After all, if even one Southerner who took on the project of building monument to a Confederate general had expressed racist motives you’d expect the left to be plastering this document all over cyberspace. But yet, they have produced not one hint of this evidence. (Read more.)
Veterans shake hands on the 50th anniversary of Gettysburg


Selina Gray, the Heroine of Arlington

Selina Gray was Mrs. Robert E. Lee's personal maid whom Mrs. Lee left in charge of the Arlington house and plantation for the duration of the War Between the States. Selina, a formidable woman, famously told the occupying Union soldiers to keep their hands off of "Mrs. Lee's things." She is credited with saving the family portrait of George Washington, since Mary Custis Lee was the great-granddaughter of Martha Custis Washington. From The Washington Post:
When Robert E. Lee’s wife, Mary, fled Arlington House at the start of the Civil War, she gave her personal slave, Selina Norris Gray, the keys to the mansion and responsibility for the grand house the Lees had lived in for 30 years. Gray fulfilled her duties. She is famously credited with saving from marauding Union soldiers numerous heirlooms belonging to George Washington that were stored in the house.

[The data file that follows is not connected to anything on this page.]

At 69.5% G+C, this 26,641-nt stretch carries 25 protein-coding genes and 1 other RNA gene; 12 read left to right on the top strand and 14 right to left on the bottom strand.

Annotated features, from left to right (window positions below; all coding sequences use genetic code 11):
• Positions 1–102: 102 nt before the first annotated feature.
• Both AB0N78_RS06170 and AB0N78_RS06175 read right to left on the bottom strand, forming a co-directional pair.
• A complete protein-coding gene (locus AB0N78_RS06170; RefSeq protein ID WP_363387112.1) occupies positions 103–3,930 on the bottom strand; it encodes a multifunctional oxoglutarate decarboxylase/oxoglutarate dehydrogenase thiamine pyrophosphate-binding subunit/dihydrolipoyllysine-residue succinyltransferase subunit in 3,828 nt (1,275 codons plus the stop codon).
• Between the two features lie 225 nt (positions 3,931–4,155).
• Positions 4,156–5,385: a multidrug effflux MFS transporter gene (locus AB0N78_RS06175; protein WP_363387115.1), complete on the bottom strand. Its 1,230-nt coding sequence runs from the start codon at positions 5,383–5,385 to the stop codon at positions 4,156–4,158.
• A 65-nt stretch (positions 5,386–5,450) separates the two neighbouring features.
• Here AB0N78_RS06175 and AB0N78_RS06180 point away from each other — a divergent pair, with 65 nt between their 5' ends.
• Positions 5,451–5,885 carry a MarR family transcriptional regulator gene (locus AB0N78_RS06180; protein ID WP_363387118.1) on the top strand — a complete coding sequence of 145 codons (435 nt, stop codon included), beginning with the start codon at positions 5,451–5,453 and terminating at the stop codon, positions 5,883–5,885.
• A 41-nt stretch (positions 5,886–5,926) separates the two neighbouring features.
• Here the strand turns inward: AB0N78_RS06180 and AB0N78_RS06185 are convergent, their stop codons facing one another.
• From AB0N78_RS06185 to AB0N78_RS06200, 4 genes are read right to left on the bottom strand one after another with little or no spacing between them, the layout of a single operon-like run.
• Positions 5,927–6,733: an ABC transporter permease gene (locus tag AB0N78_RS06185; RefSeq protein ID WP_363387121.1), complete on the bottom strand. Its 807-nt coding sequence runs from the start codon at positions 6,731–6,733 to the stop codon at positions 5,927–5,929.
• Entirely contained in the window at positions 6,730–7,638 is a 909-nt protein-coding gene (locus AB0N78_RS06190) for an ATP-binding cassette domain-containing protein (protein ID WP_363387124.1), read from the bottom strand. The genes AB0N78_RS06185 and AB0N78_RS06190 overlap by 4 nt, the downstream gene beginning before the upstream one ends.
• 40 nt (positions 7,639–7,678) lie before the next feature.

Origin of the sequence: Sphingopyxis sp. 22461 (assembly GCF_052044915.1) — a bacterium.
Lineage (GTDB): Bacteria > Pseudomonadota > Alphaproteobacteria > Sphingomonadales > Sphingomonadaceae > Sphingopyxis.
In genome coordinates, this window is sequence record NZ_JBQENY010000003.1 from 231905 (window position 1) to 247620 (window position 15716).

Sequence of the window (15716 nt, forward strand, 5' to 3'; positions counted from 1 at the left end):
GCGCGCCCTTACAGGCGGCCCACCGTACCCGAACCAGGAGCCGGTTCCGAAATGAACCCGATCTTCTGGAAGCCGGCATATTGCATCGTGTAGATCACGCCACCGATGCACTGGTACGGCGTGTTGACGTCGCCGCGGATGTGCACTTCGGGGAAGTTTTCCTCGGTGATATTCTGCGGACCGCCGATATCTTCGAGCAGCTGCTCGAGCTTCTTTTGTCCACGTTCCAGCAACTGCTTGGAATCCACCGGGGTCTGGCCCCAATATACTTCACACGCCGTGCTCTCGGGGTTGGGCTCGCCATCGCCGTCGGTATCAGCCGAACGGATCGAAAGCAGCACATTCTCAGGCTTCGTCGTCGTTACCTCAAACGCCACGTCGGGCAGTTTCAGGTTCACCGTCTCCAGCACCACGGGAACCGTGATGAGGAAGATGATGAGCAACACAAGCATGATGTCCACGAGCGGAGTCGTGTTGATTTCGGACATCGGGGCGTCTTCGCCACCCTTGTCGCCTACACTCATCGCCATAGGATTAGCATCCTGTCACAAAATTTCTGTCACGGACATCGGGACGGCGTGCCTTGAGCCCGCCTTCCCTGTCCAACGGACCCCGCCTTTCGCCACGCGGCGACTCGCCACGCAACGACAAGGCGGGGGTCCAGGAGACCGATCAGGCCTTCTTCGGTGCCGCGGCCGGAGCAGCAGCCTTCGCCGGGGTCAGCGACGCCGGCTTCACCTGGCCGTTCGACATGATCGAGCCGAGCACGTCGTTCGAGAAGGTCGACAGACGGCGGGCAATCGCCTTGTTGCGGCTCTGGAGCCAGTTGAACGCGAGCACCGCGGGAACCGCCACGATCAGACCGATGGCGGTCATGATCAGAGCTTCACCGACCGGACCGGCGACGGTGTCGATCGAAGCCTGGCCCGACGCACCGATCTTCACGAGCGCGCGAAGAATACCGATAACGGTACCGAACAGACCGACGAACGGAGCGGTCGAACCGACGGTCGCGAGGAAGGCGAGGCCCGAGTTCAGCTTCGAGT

Now the National Park Service, which administers Arlington House, has acquired what it says is a rare and previously unknown photograph of Gray and, apparently, two of her eight children. The photograph was spotted last month on the Internet auction site eBay by Park Service volunteer Dean DeRosa. The seller, in England, had found the photo in a box of “unwanted” pictures at a British version of a yard sale.

A Park Service statement said that its nonprofit partner, Save Historic Arlington House, bid on the photograph and, “against stiff competition,” won.